November memories and the Hungarian revolution

The month of November and the clothes worn by a young girl 50 years ago hold special significance for York University staff member and alumna Marika Kemeny (BA ’82). It was in November 1956, that as a frightened 12-year-old Kemeny and her family fled Hungary, on what would be an odyssey lasting over eight months. Her family had survived the Second World War, the loss of relatives in death camps, hunger and deprivation, and then on Oct. 23, 1956 the Hungarian Revolution brought new fear into their lives.

Right: Marika Kemeny

Now a grandmother with two adult Canadian children, a grandson, and a thriving career in communications for York’s Glendon College, Kemeny enjoys her life in Canada, but 50 years ago, circumstances were very different.

“I was a 12-year-old schoolgirl in 1956, born in the worst year of World War II for Hungary. My family survived the war and it was over, my parents were determined to protect me from every danger,” said Kemeny. “So, when news came of political upheaval on Oct. 23, we were glued to the radio, our only source of information. We listened to Hungarian broadcasts of the BBC, Radio Free Europe and Voice of America, as well as the Hungarian stations, trying to piece together the reality of the events.”

The initial news brought hope that Hungary would return to democracy and be free from communism. Leaders of the revolution spoke of freeing the country from its Russian occupation and of creating a democratic, neutral country.  “The heady days of October were followed by the return of the Russian occupying forces in early November and these hopes were brutally crushed,” said Kemeny. “There was constant shooting in every part of the city, making every foray into the street a life-and-death adventure.”

Family friends and neighbours began to discuss leaving the country. The Russians managed to hold on to military power, but civil administration broke down. The police joined the freedom fighters and border-guards stayed home, offering a brief window of opportunity for escape for those who had the courage to cross the border.

One day in late November, a Russian tank took up position facing the building where Kemeny and her family lived. “They threatened to blow us up unless the two freedom fighters hiding in our attic surrendered. We cowered in the cellar for several days along with the building’s other residents, until they gave themselves up. All of us knew that their fate was sealed,” she said sadly.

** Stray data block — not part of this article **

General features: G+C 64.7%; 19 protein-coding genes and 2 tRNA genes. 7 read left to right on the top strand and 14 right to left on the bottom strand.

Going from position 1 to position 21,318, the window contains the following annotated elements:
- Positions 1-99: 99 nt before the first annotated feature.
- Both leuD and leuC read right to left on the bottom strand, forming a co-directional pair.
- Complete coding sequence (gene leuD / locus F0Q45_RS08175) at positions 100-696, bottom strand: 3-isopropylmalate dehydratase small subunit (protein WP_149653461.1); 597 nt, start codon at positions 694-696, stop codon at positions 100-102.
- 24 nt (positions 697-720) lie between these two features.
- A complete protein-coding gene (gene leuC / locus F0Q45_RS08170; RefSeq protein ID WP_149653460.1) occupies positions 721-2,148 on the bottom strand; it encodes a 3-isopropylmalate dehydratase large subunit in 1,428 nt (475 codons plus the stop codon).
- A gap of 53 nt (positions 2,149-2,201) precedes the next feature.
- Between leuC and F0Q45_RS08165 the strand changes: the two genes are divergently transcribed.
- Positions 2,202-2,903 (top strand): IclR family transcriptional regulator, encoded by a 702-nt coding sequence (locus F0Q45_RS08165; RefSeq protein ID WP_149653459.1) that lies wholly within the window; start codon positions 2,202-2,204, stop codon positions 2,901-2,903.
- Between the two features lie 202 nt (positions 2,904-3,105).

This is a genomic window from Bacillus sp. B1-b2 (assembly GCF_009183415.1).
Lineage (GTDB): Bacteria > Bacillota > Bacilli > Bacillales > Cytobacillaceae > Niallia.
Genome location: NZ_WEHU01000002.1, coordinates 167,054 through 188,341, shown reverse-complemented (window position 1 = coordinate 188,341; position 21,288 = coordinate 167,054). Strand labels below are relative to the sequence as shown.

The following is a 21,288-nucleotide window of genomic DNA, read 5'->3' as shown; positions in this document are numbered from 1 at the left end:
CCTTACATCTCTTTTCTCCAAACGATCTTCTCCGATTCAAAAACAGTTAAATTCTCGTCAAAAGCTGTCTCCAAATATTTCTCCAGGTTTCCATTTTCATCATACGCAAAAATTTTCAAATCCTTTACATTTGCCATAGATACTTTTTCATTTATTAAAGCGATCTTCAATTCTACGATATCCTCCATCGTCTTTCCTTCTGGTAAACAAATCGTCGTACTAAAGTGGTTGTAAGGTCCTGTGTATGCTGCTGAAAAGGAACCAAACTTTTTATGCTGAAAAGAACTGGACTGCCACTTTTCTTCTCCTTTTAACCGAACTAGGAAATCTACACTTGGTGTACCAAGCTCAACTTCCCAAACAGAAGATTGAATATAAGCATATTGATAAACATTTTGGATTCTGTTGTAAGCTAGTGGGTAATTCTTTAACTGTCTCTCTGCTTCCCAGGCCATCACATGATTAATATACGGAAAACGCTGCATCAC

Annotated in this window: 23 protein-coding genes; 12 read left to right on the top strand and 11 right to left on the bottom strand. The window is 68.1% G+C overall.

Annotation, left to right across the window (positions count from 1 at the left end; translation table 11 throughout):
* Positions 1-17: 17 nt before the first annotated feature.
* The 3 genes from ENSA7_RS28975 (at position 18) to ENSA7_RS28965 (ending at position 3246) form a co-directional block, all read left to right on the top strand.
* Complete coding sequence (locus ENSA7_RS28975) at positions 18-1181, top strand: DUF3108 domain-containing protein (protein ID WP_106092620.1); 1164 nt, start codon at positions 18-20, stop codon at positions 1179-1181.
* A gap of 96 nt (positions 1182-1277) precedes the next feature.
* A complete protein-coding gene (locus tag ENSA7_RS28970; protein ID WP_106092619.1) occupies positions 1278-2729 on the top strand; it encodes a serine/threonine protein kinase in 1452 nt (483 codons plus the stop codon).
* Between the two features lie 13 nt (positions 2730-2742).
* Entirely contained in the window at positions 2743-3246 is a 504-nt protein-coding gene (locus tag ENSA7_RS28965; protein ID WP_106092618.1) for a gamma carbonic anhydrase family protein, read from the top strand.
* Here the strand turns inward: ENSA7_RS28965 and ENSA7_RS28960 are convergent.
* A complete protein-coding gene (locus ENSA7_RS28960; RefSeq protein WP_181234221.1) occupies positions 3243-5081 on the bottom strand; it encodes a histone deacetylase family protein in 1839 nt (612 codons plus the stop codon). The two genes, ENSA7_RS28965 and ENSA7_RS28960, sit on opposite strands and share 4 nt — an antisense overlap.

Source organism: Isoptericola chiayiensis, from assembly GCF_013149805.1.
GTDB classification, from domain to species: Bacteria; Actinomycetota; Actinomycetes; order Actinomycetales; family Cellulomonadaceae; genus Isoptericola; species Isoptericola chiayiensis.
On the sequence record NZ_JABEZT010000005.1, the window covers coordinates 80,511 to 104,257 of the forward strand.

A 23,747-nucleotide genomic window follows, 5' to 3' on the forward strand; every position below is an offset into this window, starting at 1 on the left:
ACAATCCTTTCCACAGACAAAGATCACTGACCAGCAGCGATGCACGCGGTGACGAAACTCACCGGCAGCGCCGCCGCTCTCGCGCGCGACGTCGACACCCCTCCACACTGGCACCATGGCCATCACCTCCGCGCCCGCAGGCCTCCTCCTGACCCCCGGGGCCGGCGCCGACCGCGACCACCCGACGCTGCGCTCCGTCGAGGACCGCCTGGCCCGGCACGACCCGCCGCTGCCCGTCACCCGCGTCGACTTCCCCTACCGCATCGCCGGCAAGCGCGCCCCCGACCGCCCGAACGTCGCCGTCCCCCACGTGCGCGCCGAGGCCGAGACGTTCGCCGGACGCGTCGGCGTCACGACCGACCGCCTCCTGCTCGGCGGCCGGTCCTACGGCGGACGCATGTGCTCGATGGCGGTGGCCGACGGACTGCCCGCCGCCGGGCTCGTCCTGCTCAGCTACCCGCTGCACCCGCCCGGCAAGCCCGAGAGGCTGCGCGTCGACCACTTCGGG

Her parents made the tough decision to try to flee for the border while it was still possible. Early the next morning, the family left behind their home and most of their possessions. They climbed into a produce truck requisitioned by her father, a produce buyer for the capital. He sat up front, having a permit to travel around the countryside. Kemeny and her mother hid in the back. “We hid under a tarp at the back of the truck and held our breath while a Russian guard toting a machine gun questioned my father at a checkpoint. The guard took a cursory look at the back, and then waved us on,” she said. “We spent the night in Györ, the last major town before reaching the border zone.”

That evening the family, along with 30 others, trekked across frozen fields into Austria. Later the next day, Kemeny says they were taken by train to a refugee camp near Linz and a week later, boarded a train to Switzerland. “Local families gathered at the train windows at every stop, handing us clothes, chocolates and toys,” said Kemeny. “I will never forget their kindness.”

Right: Marika in 1957

The family chose Toronto, Canada as their final destination since they had relatives in the city. It took eight months before they received their papers and in August 1957 they boarded the S.S. Ascania at Le Havre, bound for Canada for the two-week trip across the Atlantic. “At last we sighted Newfoundland’s barren, craggy shoreline. Was this to be our new home? We were big-city people and our hearts sank at the thought. It took some time before the ship finally came to rest at Quebec City, our first Canadian destination.

“Our first reactions to our new home were ones of surprise and disorientation. Toronto was big, but it lacked all the markers of a European city: tall buildings, apartment houses, dense population. Instead, there were endless family homes with gardens. Almost everything was closed on Sundays: movies, stores, many restaurants,” she remembered.

After a week, they moved into a furnished flat. “All sorts of immigrant aid groups came to our rescue: we received used clothing, a $12 weekly food allowance. I went to school. Nothing was clearer to my parents than that education was the key to getting ahead. It was tough at the vulnerable age of13 — I didn’t know a word of English when I arrived,” she said.

Inevitably, the early years were difficult for the new Canadians, however, Kemeny thrived in school, learning to speak English and eventually attending Carleton University to earn a BA in French language and literature in 1967 and York’s Glendon College to earn a bachelor of arts degree and a certificate in translation. After a career as a translator, she returned to her alma mater to take up a position as Glendon’s communications officer. Kemeny speaks four languages and is a frequent contributor to YFile.  She works in liason and communications for Glendon. 

At the urging of her family, she published her experiences as a child of the Second World War and a Hungarian refugee in a memoir titled, High Cheekbones. Each year, as she recalls her family’s flight from Hungary, she says she takes nothing for granted. “I still have the clothes I wore when I walked across the border. They remind me of where I started and how lucky I have been,” she said.

A full synopsis of the events leading up to the revolution can be found by visiting CBC Television’s DocZone.